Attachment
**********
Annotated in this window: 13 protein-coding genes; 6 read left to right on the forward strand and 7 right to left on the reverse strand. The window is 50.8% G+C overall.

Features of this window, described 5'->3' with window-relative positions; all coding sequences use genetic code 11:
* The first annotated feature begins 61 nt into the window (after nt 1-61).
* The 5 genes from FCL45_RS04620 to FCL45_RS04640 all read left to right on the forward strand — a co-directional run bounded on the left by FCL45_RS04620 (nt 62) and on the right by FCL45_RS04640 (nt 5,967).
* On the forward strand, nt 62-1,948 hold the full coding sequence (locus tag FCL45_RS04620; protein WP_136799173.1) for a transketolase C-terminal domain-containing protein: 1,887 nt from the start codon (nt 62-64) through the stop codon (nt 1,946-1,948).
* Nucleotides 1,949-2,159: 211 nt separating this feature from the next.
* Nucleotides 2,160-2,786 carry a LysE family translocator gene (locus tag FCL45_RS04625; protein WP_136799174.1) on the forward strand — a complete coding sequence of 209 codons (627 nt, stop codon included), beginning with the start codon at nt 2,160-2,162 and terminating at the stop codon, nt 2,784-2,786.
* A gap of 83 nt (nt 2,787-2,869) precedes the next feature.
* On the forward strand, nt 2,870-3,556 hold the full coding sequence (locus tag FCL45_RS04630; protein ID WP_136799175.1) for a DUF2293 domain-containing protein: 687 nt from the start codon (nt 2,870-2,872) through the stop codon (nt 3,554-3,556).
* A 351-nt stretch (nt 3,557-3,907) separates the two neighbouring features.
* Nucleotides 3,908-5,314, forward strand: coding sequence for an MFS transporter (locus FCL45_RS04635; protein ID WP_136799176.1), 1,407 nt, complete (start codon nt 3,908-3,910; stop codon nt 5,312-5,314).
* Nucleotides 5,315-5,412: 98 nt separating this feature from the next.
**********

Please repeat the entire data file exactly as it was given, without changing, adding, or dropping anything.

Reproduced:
Annotated in this window: 13 protein-coding genes; 6 read left to right on the forward strand and 7 right to left on the reverse strand. The window is 50.8% G+C overall.

Features of this window, described 5'->3' with window-relative positions; all coding sequences use genetic code 11:
* The first annotated feature begins 61 nt into the window (after nt 1-61).
* The 5 genes from FCL45_RS04620 to FCL45_RS04640 all read left to right on the forward strand — a co-directional run bounded on the left by FCL45_RS04620 (nt 62) and on the right by FCL45_RS04640 (nt 5,967).
* On the forward strand, nt 62-1,948 hold the full coding sequence (locus tag FCL45_RS04620; protein WP_136799173.1) for a transketolase C-terminal domain-containing protein: 1,887 nt from the start codon (nt 62-64) through the stop codon (nt 1,946-1,948).
* Nucleotides 1,949-2,159: 211 nt separating this feature from the next.
* Nucleotides 2,160-2,786 carry a LysE family translocator gene (locus tag FCL45_RS04625; protein WP_136799174.1) on the forward strand — a complete coding sequence of 209 codons (627 nt, stop codon included), beginning with the start codon at nt 2,160-2,162 and terminating at the stop codon, nt 2,784-2,786.
* A gap of 83 nt (nt 2,787-2,869) precedes the next feature.
* On the forward strand, nt 2,870-3,556 hold the full coding sequence (locus tag FCL45_RS04630; protein ID WP_136799175.1) for a DUF2293 domain-containing protein: 687 nt from the start codon (nt 2,870-2,872) through the stop codon (nt 3,554-3,556).
* A 351-nt stretch (nt 3,557-3,907) separates the two neighbouring features.
* Nucleotides 3,908-5,314, forward strand: coding sequence for an MFS transporter (locus FCL45_RS04635; protein ID WP_136799176.1), 1,407 nt, complete (start codon nt 3,908-3,910; stop codon nt 5,312-5,314).
* Nucleotides 5,315-5,412: 98 nt separating this feature from the next.